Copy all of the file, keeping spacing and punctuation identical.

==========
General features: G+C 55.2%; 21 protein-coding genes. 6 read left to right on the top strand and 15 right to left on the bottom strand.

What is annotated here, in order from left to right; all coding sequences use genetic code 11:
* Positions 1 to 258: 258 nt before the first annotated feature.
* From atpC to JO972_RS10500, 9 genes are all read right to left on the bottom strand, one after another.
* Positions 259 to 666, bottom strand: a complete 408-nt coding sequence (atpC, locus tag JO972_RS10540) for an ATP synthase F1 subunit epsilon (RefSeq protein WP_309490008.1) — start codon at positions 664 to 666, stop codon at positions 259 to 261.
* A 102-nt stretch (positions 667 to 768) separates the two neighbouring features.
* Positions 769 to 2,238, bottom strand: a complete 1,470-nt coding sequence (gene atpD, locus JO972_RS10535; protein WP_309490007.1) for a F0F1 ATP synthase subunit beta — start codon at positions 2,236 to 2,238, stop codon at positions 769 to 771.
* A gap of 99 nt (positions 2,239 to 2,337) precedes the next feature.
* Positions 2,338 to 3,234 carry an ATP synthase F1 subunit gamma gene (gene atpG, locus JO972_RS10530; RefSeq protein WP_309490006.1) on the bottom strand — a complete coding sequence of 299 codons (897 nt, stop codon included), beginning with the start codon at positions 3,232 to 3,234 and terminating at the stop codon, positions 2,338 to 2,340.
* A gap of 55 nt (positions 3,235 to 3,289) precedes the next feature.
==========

General features: G+C 55.2%; 21 protein-coding genes. 6 read left to right on the top strand and 15 right to left on the bottom strand.

What is annotated here, in order from left to right; all coding sequences use genetic code 11:
* Positions 1 to 258: 258 nt before the first annotated feature.
* From atpC to JO972_RS10500, 9 genes are all read right to left on the bottom strand, one after another.
* Positions 259 to 666, bottom strand: a complete 408-nt coding sequence (atpC, locus tag JO972_RS10540) for an ATP synthase F1 subunit epsilon (RefSeq protein WP_309490008.1) — start codon at positions 664 to 666, stop codon at positions 259 to 261.
* A 102-nt stretch (positions 667 to 768) separates the two neighbouring features.
* Positions 769 to 2,238, bottom strand: a complete 1,470-nt coding sequence (gene atpD, locus JO972_RS10535; protein WP_309490007.1) for a F0F1 ATP synthase subunit beta — start codon at positions 2,236 to 2,238, stop codon at positions 769 to 771.
* A gap of 99 nt (positions 2,239 to 2,337) precedes the next feature.
* Positions 2,338 to 3,234 carry an ATP synthase F1 subunit gamma gene (gene atpG, locus JO972_RS10530; RefSeq protein WP_309490006.1) on the bottom strand — a complete coding sequence of 299 codons (897 nt, stop codon included), beginning with the start codon at positions 3,232 to 3,234 and terminating at the stop codon, positions 2,338 to 2,340.
* A gap of 55 nt (positions 3,235 to 3,289) precedes the next feature.